Connecting state and local government leaders
In one West Virginia county, 1,857 people are estimated to have injected drugs in the last six months.
Public health researchers from the Johns Hopkins University, working with a West Virginia county hard hit by the opioid abuse epidemic, have developed a survey technique that helps local officials better understand the scope of their needs and response.
The study from the JHU’s Bloomberg School of Public Health, recently published in the American Journal of Public Health, closely examined Cabell County, West Virginia, which includes the city of Huntington, and estimated that 1,857 people in the county had injected drugs in the previous six months. The county has a population of nearly 95,000 residents.
According to a JHU announcement:
For their study, the researchers surveyed the population of people who inject drugs to understand their drug use and needs for essential public health services, including drug treatment and overdose prevention resources. Using these data, the study team was able to quantify the size and characteristics of the population of people who inject drugs. The study also found that most people who inject drugs in the county are white (83.4 percent), male (59.5 percent) and under age 40 (70.9 percent). Many reported injecting heroin (82.0 percent), crystal methamphetamine (71.0 percent) and fentanyl (56.3 percent) in the past six months.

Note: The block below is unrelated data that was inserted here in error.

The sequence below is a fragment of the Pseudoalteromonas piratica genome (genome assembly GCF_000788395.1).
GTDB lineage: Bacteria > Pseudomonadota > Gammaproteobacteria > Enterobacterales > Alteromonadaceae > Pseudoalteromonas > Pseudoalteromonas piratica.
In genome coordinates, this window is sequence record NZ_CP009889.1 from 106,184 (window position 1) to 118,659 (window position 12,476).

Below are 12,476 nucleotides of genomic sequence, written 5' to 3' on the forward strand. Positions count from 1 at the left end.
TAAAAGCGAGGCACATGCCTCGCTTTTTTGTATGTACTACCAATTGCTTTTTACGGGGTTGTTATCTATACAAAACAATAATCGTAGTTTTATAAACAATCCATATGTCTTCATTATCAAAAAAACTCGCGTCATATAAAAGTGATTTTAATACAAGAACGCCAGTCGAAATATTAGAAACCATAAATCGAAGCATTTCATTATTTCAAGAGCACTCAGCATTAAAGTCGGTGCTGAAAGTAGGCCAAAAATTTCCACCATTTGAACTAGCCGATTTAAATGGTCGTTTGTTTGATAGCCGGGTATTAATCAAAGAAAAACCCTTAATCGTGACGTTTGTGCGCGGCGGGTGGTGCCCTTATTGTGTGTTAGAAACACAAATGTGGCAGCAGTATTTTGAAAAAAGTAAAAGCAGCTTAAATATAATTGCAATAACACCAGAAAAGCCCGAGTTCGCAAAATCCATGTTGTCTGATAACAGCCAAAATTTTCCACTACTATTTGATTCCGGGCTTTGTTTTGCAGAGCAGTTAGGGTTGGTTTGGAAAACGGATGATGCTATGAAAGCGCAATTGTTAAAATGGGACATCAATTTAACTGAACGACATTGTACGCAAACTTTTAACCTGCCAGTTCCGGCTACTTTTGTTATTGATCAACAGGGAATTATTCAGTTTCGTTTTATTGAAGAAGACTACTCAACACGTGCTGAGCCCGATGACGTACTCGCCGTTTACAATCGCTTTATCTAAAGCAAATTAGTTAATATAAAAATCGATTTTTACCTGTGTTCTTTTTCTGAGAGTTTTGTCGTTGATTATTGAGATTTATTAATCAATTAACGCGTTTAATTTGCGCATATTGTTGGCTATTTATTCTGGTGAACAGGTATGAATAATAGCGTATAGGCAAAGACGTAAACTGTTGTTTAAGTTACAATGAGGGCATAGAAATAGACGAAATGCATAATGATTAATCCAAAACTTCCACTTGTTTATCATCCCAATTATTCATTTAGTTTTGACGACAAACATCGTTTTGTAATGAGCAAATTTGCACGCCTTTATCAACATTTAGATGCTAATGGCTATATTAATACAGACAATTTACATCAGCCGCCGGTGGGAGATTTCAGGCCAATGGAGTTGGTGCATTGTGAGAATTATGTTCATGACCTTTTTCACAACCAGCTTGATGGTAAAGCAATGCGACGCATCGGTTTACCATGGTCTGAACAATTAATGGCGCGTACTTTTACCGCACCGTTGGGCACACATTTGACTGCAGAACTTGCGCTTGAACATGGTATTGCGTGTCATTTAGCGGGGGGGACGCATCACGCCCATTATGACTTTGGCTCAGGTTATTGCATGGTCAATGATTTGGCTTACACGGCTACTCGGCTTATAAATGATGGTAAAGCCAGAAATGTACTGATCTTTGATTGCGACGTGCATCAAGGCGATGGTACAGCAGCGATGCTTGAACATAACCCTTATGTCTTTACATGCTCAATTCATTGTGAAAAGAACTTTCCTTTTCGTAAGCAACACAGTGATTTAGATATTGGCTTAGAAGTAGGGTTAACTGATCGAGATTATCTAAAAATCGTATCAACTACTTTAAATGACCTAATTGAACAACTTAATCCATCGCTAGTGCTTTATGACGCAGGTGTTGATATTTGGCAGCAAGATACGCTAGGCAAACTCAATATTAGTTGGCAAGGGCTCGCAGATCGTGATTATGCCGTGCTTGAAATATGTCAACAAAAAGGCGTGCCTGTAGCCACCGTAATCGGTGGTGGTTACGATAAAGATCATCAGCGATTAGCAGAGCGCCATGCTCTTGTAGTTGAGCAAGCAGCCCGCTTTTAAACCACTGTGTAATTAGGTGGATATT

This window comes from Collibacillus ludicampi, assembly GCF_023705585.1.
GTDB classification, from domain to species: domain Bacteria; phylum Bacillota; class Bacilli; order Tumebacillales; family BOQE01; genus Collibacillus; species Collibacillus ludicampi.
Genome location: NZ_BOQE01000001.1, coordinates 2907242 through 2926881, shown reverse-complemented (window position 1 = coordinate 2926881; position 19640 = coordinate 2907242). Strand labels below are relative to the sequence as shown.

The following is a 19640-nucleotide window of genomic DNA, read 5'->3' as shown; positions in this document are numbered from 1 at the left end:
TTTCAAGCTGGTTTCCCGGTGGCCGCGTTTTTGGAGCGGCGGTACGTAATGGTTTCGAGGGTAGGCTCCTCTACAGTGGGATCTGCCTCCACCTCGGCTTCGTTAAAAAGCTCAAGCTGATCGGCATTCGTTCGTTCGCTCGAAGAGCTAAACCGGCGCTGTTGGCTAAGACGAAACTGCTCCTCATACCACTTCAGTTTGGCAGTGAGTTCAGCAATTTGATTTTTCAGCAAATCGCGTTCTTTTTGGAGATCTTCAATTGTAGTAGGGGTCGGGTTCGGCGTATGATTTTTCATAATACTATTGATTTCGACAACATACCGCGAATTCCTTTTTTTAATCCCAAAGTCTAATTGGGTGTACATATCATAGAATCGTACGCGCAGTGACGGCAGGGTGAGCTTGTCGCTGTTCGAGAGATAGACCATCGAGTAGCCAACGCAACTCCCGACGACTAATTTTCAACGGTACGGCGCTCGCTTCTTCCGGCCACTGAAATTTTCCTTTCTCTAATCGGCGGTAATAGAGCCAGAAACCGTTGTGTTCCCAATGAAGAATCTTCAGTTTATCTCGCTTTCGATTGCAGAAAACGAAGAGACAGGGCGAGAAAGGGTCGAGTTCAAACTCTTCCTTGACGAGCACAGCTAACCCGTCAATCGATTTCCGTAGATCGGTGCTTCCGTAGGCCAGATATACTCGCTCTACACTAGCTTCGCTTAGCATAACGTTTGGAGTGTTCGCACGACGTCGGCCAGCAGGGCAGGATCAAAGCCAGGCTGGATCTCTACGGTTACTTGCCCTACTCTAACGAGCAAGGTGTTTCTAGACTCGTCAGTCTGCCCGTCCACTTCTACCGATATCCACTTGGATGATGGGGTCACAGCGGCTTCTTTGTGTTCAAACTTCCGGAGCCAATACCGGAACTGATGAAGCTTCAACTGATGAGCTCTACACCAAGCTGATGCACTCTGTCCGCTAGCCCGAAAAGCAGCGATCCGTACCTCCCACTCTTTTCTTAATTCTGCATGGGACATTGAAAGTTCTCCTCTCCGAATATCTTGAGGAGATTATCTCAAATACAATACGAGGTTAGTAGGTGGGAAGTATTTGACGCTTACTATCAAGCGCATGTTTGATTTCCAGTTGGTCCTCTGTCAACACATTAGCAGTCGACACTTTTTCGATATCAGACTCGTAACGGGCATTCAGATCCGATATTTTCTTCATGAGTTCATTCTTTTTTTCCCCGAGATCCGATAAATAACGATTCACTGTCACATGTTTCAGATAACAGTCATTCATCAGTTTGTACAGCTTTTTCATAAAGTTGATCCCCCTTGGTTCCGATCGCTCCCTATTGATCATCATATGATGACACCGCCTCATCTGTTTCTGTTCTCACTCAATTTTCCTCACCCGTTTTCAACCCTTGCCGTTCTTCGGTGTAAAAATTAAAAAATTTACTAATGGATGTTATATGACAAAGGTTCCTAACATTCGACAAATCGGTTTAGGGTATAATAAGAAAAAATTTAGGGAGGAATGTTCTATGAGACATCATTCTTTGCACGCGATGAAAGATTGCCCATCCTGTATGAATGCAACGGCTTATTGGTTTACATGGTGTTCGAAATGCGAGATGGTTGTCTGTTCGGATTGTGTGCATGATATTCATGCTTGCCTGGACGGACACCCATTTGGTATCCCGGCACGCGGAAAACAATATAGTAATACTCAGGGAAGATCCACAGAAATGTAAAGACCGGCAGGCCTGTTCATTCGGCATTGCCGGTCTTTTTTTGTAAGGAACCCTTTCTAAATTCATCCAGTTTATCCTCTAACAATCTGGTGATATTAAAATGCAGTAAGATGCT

“By understanding the size and characteristics of the populations in need, rural communities can tailor response strategies and begin turning the tide on the opioid crisis,” Dr. Sean Allen, an assistant scientist in the Bloomberg School’s Department of Health, Behavior and Society, said in a statement. “This research demonstrates that rural communities can leverage innovative population-estimation methods to better understand population-level needs for services among people who inject drugs,” Allen said.
Of the 1,783 overdoses Cabell County saw in 2017, 152 were fatal. That year, West Virginia had the highest rate of opioid-related overdose deaths in the nation. Twenty percent of overdoses in the state were in Cabell County.
“Cabell County may be deeply affected by the opioid crisis, but the community is resilient and making significant progress,” Allen said. “With specific information about the population of people who inject drugs, the county is able to scale its services for the need.”
The study, funded by the Bloomberg American Health Initiative, includes a toolkit for applying the survey methods in rural jurisdictions and tool to estimate an area’s service need.
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Michael Grass is Executive Editor of Route Fifty and is based in Seattle.